The study showed that, even after hundreds of thousands of training examples, the algorithms were no better than chance at recognizing the appropriate relationship. The question, then, was why these systems are so bad at this task.

The researchers had a suspicion that it has something to do with the inability of these computer vision algorithms to individuate objects. They found the source of the problem in individuating objects is the architecture of the machine learning systems that power the algorithms. The algorithms use convolutional neural networks — layers of connected processing units that loosely mimic networks of neurons in the brain. A key difference from the brain is that the artificial networks are exclusively “feed-forward” — meaning information has a one-way flow through the layers of the network but that’s not how the visual system in humans works, Serre said.

“If you look at the anatomy of our own visual system, you find that there are a lot of recurring connections, where the information goes from a higher visual area to a lower visual area and back through,” Serre said.
While it’s not clear exactly what those feedbacks do, Serre says, it’s likely that they have something to do with our ability to pay attention to certain parts of our visual field and make mental representations of objects in our minds.

The team hypothesizes that the reason computers can’t do anything like that is because feed-forward neural networks don’t allow for the kind of recurrent processing required for this individuation and mental representation of objects. It could be that making computer vision smarter will require neural networks that more closely approximate the recurrent nature of human visual processing, they concluded.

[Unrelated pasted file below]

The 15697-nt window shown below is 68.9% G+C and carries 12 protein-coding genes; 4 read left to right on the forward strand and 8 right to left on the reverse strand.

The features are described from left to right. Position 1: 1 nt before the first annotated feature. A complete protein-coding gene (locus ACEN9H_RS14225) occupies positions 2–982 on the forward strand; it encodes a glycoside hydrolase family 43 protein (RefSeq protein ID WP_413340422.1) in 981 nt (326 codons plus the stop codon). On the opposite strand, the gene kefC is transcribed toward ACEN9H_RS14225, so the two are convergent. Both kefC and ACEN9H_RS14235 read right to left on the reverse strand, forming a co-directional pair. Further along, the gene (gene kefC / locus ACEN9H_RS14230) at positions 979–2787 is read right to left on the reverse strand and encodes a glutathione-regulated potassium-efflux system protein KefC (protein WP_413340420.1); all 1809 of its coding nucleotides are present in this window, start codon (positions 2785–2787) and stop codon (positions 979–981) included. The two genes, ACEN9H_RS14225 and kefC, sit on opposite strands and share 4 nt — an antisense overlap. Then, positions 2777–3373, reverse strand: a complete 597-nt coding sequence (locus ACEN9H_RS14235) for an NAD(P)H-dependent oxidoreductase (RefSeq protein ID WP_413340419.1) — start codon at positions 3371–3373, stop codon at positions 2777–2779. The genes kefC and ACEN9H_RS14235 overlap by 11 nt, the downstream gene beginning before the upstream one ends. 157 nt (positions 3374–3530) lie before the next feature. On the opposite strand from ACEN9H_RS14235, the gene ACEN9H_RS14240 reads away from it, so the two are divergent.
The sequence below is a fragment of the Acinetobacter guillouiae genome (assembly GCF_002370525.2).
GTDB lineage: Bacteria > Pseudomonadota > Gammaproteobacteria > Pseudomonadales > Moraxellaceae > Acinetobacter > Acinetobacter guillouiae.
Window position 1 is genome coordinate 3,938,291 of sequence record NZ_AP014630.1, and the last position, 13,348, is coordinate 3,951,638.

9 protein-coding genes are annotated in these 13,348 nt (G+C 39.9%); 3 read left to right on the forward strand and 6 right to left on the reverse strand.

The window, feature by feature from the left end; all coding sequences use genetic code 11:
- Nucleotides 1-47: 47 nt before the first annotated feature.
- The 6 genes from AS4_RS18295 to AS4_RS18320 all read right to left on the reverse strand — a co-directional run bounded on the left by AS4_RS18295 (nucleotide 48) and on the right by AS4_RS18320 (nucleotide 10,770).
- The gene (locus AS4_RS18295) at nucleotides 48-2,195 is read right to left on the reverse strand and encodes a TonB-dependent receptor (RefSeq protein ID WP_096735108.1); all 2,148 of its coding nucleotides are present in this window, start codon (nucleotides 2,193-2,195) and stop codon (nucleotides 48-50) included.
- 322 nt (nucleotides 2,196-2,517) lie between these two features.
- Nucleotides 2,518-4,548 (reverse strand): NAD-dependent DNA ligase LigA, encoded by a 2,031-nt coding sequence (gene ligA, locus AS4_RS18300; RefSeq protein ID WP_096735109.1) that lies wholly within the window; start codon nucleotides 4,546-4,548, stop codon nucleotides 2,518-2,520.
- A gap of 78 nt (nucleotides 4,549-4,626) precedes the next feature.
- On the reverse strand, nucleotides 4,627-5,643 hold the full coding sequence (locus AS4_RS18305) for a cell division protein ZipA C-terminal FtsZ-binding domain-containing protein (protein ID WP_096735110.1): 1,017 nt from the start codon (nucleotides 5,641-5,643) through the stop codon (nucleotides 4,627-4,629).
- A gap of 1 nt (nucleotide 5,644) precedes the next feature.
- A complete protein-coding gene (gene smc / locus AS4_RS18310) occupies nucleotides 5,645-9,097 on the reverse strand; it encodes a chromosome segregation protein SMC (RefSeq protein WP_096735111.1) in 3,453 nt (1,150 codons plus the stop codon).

ML used to handle big data in modern science experiments
A group of researchers, including scientists at the Department of Energy’s SLAC National Accelerator Laboratory and Fermi National Accelerator Laboratory, summarize current applications and future prospects of machine learning in particle physics in a paper recently published.

Researchers from SLAC and around the world increasingly use machine learning to handle Big Data produced in modern experiments and to study some of the most fundamental properties of the universe.
Source: SLAC